wherever there is a causal interaction, there is information, and wherever there is information, there is experience. One can find information states in a rock — when it expands and contracts, for example — or even in the different states of an electron. So … there will be experience associated with a rock or an electron…. It may be better to say that a rock contains systems that are conscious.
In light of this redefining of information, it should come as no surprise that in his new book, Chalmers argues that “we have good reason to suppose that consciousness has a fundamental place in nature” and that “consciousness and physical reality are deeply intertwined.”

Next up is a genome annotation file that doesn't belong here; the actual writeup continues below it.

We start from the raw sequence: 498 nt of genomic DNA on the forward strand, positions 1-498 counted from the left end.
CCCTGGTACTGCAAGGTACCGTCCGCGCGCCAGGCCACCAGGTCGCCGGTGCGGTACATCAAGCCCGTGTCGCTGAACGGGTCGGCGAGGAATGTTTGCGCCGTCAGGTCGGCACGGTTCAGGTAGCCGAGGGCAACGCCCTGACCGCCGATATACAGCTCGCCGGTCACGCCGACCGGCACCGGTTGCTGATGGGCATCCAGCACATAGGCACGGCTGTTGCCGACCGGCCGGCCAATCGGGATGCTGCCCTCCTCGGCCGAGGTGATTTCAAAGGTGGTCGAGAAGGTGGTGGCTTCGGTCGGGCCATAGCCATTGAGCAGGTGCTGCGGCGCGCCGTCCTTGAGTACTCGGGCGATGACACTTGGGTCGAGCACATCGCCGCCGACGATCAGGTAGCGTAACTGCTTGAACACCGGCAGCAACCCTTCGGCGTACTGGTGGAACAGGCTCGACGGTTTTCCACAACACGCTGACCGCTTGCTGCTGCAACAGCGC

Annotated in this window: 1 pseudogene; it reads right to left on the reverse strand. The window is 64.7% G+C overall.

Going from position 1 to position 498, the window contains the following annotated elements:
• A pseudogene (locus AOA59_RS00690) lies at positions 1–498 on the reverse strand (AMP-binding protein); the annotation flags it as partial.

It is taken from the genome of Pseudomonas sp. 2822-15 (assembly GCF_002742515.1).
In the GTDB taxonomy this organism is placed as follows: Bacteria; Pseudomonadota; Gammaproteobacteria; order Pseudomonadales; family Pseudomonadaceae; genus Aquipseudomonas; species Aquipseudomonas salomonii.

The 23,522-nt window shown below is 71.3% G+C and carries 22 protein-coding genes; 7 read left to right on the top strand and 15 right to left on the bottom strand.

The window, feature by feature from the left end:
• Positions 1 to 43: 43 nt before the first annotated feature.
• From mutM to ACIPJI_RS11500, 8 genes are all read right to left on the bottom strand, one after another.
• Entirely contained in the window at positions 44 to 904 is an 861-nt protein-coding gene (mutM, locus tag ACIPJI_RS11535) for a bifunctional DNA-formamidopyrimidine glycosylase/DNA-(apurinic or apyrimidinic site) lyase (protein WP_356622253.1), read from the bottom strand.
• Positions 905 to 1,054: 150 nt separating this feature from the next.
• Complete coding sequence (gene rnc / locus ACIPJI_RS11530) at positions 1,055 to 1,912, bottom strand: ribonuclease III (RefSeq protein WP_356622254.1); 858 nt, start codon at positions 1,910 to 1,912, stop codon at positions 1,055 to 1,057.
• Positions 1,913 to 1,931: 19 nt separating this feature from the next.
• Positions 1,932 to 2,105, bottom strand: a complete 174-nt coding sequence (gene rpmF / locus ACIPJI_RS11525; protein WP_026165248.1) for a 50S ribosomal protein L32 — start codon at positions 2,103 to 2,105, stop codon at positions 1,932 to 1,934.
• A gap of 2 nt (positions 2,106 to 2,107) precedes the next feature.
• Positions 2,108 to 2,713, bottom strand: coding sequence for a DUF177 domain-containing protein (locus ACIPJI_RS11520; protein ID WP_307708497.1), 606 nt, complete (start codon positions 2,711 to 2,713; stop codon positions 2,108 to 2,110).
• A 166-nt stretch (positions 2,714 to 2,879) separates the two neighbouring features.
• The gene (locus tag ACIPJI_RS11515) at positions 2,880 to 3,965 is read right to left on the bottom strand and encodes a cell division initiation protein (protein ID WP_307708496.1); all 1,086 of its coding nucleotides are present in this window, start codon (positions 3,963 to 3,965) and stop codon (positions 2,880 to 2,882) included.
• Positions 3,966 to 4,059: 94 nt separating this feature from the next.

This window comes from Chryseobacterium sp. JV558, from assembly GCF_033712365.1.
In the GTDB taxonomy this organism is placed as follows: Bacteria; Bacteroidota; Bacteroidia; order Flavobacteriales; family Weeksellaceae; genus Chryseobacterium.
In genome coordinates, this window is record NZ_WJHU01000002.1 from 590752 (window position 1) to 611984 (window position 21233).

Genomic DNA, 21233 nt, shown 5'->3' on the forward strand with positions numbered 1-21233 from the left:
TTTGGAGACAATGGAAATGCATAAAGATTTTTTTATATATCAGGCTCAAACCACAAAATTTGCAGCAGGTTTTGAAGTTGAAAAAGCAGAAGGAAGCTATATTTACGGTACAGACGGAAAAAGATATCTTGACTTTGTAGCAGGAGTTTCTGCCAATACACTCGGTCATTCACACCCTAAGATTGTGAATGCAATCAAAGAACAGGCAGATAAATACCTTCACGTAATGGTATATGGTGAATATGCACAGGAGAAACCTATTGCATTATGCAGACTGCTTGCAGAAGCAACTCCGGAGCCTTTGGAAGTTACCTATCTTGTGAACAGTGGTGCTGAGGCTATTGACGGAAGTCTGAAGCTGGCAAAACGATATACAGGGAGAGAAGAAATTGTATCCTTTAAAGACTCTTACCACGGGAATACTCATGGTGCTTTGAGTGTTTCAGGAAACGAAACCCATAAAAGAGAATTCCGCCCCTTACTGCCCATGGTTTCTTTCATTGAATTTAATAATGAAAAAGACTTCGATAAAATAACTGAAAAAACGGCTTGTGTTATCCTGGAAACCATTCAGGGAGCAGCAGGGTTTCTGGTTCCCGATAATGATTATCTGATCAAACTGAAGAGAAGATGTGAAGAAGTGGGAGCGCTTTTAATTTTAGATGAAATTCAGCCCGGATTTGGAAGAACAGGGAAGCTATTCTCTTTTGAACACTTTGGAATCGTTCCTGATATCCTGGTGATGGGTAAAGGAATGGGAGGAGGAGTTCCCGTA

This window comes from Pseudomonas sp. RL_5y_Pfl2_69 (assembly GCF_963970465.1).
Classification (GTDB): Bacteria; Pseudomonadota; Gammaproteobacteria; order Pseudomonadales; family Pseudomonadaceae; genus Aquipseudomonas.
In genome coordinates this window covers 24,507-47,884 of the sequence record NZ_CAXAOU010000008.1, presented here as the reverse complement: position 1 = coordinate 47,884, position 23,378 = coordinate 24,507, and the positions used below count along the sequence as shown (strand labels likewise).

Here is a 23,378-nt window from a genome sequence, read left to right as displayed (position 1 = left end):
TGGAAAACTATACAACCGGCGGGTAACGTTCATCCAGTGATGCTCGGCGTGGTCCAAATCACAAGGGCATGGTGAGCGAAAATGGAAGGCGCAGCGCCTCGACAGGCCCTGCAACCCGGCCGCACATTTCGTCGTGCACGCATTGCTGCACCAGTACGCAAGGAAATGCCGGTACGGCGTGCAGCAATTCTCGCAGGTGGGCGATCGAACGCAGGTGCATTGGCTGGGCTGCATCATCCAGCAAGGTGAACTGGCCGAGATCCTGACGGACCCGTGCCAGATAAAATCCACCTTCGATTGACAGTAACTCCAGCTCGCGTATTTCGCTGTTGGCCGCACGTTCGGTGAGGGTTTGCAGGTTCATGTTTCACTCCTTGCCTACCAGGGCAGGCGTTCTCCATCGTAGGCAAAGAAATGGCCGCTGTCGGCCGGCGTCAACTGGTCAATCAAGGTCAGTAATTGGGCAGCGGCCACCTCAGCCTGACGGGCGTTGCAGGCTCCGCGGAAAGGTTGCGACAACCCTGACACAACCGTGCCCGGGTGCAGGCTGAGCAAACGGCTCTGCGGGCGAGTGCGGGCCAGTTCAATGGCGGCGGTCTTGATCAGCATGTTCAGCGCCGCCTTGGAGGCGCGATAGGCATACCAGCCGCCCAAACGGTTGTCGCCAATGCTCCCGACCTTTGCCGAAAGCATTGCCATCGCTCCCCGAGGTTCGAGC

Chalmers arrives at this position in part by a process of elimination of other ways of seeing the place of mind in nature. He first points to the problems with various kinds of reductive materialism, which holds that the physical realm and the phenomenal realm (that is, the realm of sensations, perceptions, and appearances) are actually the same things. (Some kinds of reductive materialism at least argue that there is a difference in how we know about the physical and the phenomenal, although one variety believes that this difference can be eliminated, so that we could view our own experiences as purely biochemical events.) Chalmers’s commitment to acknowledging the hard problem of “what-it-is-like” experience means he cannot hold to any form of reductive materialism. He then turns to dualism. One kind of dualism holds that physical and phenomenal events are distinct kinds of things, and that each affects the other: physical events can cause phenomenal events, and vice versa. This position, known as “interactionism,” is roughly the same as Cartesian dualism and inherits all its well-known problems. Then there is a kind of dualism which also holds that physical and phenomenal events are distinct kinds of things but the causation goes only one way, so that phenomenal events are caused by physical events but cannot in turn cause or affect physical events. As discussed earlier, this is the idea of “epiphenomenalism,” and it, along with interactionism, is beset by insoluble problems. According to Chalmers, this leaves only the idea that the intrinsic properties of the physical world are all also inherently phenomenal properties.